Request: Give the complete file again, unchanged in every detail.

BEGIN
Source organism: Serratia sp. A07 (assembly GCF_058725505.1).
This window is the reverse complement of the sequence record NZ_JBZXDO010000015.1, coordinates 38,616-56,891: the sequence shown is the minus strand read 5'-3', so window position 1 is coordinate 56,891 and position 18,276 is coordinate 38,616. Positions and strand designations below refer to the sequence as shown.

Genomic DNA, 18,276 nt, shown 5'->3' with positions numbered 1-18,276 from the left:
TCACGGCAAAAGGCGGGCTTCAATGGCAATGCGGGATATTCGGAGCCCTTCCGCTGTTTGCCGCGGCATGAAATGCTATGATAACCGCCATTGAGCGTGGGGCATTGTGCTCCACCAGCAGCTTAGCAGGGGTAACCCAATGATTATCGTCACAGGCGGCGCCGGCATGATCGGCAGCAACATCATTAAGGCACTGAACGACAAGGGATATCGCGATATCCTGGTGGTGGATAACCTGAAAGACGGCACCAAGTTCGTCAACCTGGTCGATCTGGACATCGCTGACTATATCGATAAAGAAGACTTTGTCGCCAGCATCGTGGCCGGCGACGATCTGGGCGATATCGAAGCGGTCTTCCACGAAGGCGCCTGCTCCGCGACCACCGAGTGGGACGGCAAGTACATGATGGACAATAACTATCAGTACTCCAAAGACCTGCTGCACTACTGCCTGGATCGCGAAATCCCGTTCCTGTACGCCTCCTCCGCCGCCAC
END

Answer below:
Source organism: Serratia sp. A07 (assembly GCF_058725505.1).
This window is the reverse complement of the sequence record NZ_JBZXDO010000015.1, coordinates 38,616-56,891: the sequence shown is the minus strand read 5'-3', so window position 1 is coordinate 56,891 and position 18,276 is coordinate 38,616. Positions and strand designations below refer to the sequence as shown.

Genomic DNA, 18,276 nt, shown 5'->3' with positions numbered 1-18,276 from the left:
TCACGGCAAAAGGCGGGCTTCAATGGCAATGCGGGATATTCGGAGCCCTTCCGCTGTTTGCCGCGGCATGAAATGCTATGATAACCGCCATTGAGCGTGGGGCATTGTGCTCCACCAGCAGCTTAGCAGGGGTAACCCAATGATTATCGTCACAGGCGGCGCCGGCATGATCGGCAGCAACATCATTAAGGCACTGAACGACAAGGGATATCGCGATATCCTGGTGGTGGATAACCTGAAAGACGGCACCAAGTTCGTCAACCTGGTCGATCTGGACATCGCTGACTATATCGATAAAGAAGACTTTGTCGCCAGCATCGTGGCCGGCGACGATCTGGGCGATATCGAAGCGGTCTTCCACGAAGGCGCCTGCTCCGCGACCACCGAGTGGGACGGCAAGTACATGATGGACAATAACTATCAGTACTCCAAAGACCTGCTGCACTACTGCCTGGATCGCGAAATCCCGTTCCTGTACGCCTCCTCCGCCGCCAC